Newer Clean Energy Use by Big Companies

At peak production, Intel’s new solar carport can carry half of the campus’ electricity demand. Photo by Intel via GreenBiz

Businesses are finally seeing the sense of clean energy, which we try to share about as much as possible when it comes to savings and renewables or alternative sources. Heather Clancy at GreenBiz reports on the use and investment of clean energy by several big US businesses, like GM with landfill gas, Intel with solar panels, and Google with renewable energy contracts:

Despite uncertainty surrounding the future of the Clean Power Plan and contractual nuances that make even the smallest project feel unnecessarily complex, big businesses seem more committed to renewable energy than ever.

“This time it’s not about fashion, it’s about real economics, about real business opportunity,” said economist Mark Kenber, CEO of the Climate Group, during a keynote interview at last week’s GreenBiz 16 conference in Scottsdale, Arizona.

Climate Group is one the organizations driving the RE100 initiative, which encourages organizations to use renewable generation sources for all of their energy needs. At last count, 56 companies had signed up, including new-ish supporters BMW and Coca-Cola. “I think that very few of the RE100 companies are making their investment contingent on policy. … They’re making investment decisions based on what they see over the short, medium and long term.”

Every month heralds new tales of one-upmanship and ingenuity. In mid-February, for example, Intel switched on a solar carport at its Folsom, California, campus capable of accommodating almost 3,000 cars, motorcycles and other vehicles. At peak production, the installation can cover about half of the campus’ electricity needs. Put another way, the chipmaker’s total on-site generation capacity is now about 8.7 megawatts, among the top 10 in the United States.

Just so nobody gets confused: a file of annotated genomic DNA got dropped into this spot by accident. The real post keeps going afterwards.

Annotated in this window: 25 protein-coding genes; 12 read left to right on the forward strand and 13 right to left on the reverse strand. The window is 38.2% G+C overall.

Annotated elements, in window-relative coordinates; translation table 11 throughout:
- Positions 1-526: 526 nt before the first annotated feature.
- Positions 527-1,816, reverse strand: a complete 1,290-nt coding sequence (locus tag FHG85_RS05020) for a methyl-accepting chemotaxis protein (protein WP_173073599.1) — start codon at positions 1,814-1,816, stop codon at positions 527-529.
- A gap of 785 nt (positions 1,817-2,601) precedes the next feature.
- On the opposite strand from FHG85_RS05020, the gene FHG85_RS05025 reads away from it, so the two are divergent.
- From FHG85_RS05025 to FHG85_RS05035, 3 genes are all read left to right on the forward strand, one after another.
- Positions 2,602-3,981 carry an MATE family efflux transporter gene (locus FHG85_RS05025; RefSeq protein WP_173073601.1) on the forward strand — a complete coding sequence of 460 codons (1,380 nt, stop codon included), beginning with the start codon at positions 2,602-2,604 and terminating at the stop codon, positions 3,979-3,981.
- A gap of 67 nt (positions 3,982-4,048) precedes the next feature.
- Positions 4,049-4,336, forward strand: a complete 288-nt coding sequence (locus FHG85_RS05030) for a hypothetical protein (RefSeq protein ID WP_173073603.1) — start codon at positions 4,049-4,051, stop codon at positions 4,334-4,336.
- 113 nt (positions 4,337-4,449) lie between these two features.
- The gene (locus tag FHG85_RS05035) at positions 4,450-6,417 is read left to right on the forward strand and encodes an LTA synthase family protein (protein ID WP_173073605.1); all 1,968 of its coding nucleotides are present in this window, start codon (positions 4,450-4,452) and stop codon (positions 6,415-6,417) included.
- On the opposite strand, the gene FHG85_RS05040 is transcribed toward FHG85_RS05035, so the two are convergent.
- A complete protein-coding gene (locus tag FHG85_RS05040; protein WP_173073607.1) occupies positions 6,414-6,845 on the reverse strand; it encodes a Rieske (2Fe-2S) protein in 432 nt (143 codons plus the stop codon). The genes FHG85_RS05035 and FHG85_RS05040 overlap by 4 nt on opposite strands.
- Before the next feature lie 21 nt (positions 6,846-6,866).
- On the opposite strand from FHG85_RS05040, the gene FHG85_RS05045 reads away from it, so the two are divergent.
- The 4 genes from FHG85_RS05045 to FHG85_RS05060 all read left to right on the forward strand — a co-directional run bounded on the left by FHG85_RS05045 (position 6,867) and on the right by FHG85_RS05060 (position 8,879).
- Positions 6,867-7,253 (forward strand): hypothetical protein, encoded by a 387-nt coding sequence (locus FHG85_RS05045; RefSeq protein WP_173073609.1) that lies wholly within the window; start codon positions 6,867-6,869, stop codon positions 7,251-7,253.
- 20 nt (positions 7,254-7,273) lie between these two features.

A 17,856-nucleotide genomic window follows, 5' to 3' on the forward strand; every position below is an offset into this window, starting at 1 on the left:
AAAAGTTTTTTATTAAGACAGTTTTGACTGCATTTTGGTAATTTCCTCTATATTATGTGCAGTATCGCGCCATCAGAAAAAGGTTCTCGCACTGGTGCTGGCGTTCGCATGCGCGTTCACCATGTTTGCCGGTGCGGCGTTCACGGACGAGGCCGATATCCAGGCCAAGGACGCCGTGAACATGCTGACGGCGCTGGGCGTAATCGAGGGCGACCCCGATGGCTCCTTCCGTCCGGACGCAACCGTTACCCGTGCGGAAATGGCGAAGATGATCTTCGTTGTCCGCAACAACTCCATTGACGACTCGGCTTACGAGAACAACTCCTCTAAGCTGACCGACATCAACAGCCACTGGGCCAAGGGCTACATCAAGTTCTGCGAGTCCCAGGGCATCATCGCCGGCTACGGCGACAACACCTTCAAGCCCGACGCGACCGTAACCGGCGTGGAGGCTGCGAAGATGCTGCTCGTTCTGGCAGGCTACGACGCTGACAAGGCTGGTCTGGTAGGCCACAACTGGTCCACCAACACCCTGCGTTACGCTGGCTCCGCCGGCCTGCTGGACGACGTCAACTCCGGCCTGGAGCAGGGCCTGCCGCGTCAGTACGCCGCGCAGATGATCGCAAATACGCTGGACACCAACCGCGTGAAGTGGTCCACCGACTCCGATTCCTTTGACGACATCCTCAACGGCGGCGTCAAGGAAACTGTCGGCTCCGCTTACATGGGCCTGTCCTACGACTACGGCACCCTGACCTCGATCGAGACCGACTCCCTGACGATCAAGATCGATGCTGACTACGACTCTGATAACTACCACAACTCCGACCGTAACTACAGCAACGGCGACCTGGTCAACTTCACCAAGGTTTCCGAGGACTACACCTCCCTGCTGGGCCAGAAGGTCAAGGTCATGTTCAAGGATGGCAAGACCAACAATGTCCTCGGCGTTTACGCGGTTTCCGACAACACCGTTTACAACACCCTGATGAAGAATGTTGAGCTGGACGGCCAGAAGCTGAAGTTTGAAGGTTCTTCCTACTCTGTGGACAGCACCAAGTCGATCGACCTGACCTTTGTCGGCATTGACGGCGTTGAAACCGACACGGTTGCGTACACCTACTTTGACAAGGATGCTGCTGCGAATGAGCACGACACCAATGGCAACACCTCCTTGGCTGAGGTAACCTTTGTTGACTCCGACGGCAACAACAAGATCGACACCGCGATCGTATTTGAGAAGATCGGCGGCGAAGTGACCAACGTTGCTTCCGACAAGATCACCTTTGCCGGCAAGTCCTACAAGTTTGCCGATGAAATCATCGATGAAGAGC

Intel is the perennial leader of the Environmental Protection Agency’s Green Power Partnership list. The chipmaker “buys” enough clean energy courtesy of various on-site projects, utility contracts, and renewable energy credit (REC) purchases to cover 100 percent of its annual demand. Ironically, Intel isn’t even part of the RE100 pledge. At least not yet.

Read the rest of Clancy’s article for GreenBiz, including information on household names like GM, Home Depot, and IKEA, here.

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